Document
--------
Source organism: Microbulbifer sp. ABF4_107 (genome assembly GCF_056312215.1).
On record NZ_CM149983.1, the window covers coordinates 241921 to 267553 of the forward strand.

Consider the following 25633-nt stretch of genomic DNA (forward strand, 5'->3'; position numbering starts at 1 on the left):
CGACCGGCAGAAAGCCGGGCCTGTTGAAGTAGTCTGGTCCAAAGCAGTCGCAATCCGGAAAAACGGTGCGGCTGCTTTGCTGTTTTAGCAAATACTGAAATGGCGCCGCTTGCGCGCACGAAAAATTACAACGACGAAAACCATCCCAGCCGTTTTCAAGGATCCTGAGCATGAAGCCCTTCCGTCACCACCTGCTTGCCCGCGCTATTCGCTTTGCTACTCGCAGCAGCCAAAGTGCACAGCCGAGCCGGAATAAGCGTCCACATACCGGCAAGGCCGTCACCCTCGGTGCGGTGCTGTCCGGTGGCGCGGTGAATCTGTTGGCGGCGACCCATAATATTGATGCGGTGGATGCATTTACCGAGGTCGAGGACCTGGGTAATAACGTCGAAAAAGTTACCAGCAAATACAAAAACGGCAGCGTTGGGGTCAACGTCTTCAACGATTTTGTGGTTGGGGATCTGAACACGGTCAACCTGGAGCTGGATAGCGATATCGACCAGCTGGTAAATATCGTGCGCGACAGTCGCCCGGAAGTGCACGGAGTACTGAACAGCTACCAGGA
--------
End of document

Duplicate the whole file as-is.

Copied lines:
Source organism: Microbulbifer sp. ABF4_107 (genome assembly GCF_056312215.1).
On record NZ_CM149983.1, the window covers coordinates 241921 to 267553 of the forward strand.

Consider the following 25633-nt stretch of genomic DNA (forward strand, 5'->3'; position numbering starts at 1 on the left):
CGACCGGCAGAAAGCCGGGCCTGTTGAAGTAGTCTGGTCCAAAGCAGTCGCAATCCGGAAAAACGGTGCGGCTGCTTTGCTGTTTTAGCAAATACTGAAATGGCGCCGCTTGCGCGCACGAAAAATTACAACGACGAAAACCATCCCAGCCGTTTTCAAGGATCCTGAGCATGAAGCCCTTCCGTCACCACCTGCTTGCCCGCGCTATTCGCTTTGCTACTCGCAGCAGCCAAAGTGCACAGCCGAGCCGGAATAAGCGTCCACATACCGGCAAGGCCGTCACCCTCGGTGCGGTGCTGTCCGGTGGCGCGGTGAATCTGTTGGCGGCGACCCATAATATTGATGCGGTGGATGCATTTACCGAGGTCGAGGACCTGGGTAATAACGTCGAAAAAGTTACCAGCAAATACAAAAACGGCAGCGTTGGGGTCAACGTCTTCAACGATTTTGTGGTTGGGGATCTGAACACGGTCAACCTGGAGCTGGATAGCGATATCGACCAGCTGGTAAATATCGTGCGCGACAGTCGCCCGGAAGTGCACGGAGTACTGAACAGCTACCAGGA